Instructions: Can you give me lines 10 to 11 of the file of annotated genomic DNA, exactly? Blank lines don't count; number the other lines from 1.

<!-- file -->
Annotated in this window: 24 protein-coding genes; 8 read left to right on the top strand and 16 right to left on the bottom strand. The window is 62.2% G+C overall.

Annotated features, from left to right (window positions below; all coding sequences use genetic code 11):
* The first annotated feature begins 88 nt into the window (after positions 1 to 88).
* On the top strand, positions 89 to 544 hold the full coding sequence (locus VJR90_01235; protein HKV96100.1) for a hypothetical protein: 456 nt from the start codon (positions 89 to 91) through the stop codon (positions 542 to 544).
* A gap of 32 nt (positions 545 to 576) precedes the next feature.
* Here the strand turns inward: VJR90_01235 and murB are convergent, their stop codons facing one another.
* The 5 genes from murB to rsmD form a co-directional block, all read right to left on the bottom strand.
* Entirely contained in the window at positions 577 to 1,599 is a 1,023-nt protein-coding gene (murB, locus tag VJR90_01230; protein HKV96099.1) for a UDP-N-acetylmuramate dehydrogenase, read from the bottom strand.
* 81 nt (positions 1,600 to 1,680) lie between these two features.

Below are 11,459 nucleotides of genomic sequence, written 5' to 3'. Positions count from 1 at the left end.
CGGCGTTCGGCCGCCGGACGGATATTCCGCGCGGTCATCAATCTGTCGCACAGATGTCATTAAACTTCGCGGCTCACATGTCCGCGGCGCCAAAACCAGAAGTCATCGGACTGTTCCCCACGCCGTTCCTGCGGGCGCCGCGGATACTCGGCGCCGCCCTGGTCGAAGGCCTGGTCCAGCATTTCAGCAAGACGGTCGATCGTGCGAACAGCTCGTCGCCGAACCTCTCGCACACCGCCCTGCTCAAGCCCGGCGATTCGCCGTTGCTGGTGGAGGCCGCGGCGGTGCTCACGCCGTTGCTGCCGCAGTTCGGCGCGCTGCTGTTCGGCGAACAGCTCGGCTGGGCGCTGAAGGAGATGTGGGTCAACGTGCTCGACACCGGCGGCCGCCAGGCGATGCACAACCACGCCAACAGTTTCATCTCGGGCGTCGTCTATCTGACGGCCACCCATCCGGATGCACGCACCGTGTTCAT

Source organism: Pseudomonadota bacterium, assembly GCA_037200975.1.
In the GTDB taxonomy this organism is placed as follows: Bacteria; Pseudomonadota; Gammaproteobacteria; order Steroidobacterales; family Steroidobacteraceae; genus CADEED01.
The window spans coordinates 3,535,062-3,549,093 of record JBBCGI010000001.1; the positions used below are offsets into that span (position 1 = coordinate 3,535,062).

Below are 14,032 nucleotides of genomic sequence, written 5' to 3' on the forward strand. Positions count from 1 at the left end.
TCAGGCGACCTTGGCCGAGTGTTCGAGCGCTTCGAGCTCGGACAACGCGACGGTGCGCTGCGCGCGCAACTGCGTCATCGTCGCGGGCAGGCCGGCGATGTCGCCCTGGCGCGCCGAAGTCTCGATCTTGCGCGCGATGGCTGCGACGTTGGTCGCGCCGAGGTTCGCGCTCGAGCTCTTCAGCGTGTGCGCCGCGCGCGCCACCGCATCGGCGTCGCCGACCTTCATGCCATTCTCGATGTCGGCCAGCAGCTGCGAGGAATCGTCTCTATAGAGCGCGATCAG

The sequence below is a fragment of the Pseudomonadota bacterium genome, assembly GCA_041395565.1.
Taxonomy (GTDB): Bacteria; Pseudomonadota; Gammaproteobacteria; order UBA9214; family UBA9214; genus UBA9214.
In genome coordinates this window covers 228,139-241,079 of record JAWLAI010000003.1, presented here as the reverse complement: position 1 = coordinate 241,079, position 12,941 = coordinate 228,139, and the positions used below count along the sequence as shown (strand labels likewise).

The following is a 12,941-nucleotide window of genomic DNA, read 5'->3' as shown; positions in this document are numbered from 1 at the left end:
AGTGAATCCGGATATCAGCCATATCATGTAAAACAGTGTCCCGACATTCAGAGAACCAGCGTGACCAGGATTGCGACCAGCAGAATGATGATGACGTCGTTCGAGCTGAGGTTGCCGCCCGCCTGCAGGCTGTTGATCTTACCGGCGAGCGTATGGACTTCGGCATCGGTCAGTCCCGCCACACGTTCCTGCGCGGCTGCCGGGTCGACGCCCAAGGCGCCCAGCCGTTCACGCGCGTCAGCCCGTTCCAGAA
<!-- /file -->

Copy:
Below are 11,459 nucleotides of genomic sequence, written 5' to 3'. Positions count from 1 at the left end.
CGGCGTTCGGCCGCCGGACGGATATTCCGCGCGGTCATCAATCTGTCGCACAGATGTCATTAAACTTCGCGGCTCACATGTCCGCGGCGCCAAAACCAGAAGTCATCGGACTGTTCCCCACGCCGTTCCTGCGGGCGCCGCGGATACTCGGCGCCGCCCTGGTCGAAGGCCTGGTCCAGCATTTCAGCAAGACGGTCGATCGTGCGAACAGCTCGTCGCCGAACCTCTCGCACACCGCCCTGCTCAAGCCCGGCGATTCGCCGTTGCTGGTGGAGGCCGCGGCGGTGCTCACGCCGTTGCTGCCGCAGTTCGGCGCGCTGCTGTTCGGCGAACAGCTCGGCTGGGCGCTGAAGGAGATGTGGGTCAACGTGCTCGACACCGGCGGCCGCCAGGCGATGCACAACCACGCCAACAGTTTCATCTCGGGCGTCGTCTATCTGACGGCCACCCATCCGGATGCACGCACCGTGTTCAT